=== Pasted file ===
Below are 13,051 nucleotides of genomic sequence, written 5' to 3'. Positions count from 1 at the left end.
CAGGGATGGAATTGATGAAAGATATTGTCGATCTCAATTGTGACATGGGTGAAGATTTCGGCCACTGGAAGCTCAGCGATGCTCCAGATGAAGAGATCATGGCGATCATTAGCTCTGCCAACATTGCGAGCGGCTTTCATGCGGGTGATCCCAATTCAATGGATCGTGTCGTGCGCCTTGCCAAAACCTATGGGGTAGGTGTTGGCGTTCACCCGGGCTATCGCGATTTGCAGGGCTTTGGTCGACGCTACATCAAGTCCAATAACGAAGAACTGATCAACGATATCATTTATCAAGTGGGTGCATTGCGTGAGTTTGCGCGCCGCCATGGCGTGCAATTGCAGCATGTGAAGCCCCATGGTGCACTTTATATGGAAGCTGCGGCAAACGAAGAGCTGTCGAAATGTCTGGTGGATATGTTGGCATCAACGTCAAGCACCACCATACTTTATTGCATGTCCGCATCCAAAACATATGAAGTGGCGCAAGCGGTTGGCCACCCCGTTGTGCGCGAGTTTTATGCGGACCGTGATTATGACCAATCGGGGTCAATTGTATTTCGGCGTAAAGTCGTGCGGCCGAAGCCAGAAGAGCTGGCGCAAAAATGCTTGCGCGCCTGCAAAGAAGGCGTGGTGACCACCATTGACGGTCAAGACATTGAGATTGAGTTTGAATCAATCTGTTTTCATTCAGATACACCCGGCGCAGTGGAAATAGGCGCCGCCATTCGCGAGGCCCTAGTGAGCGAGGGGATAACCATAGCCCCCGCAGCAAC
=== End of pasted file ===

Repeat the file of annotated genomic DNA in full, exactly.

Below are 13,051 nucleotides of genomic sequence, written 5' to 3'. Positions count from 1 at the left end.
CAGGGATGGAATTGATGAAAGATATTGTCGATCTCAATTGTGACATGGGTGAAGATTTCGGCCACTGGAAGCTCAGCGATGCTCCAGATGAAGAGATCATGGCGATCATTAGCTCTGCCAACATTGCGAGCGGCTTTCATGCGGGTGATCCCAATTCAATGGATCGTGTCGTGCGCCTTGCCAAAACCTATGGGGTAGGTGTTGGCGTTCACCCGGGCTATCGCGATTTGCAGGGCTTTGGTCGACGCTACATCAAGTCCAATAACGAAGAACTGATCAACGATATCATTTATCAAGTGGGTGCATTGCGTGAGTTTGCGCGCCGCCATGGCGTGCAATTGCAGCATGTGAAGCCCCATGGTGCACTTTATATGGAAGCTGCGGCAAACGAAGAGCTGTCGAAATGTCTGGTGGATATGTTGGCATCAACGTCAAGCACCACCATACTTTATTGCATGTCCGCATCCAAAACATATGAAGTGGCGCAAGCGGTTGGCCACCCCGTTGTGCGCGAGTTTTATGCGGACCGTGATTATGACCAATCGGGGTCAATTGTATTTCGGCGTAAAGTCGTGCGGCCGAAGCCAGAAGAGCTGGCGCAAAAATGCTTGCGCGCCTGCAAAGAAGGCGTGGTGACCACCATTGACGGTCAAGACATTGAGATTGAGTTTGAATCAATCTGTTTTCATTCAGATACACCCGGCGCAGTGGAAATAGGCGCCGCCATTCGCGAGGCCCTAGTGAGCGAGGGGATAACCATAGCCCCCGCAGCAAC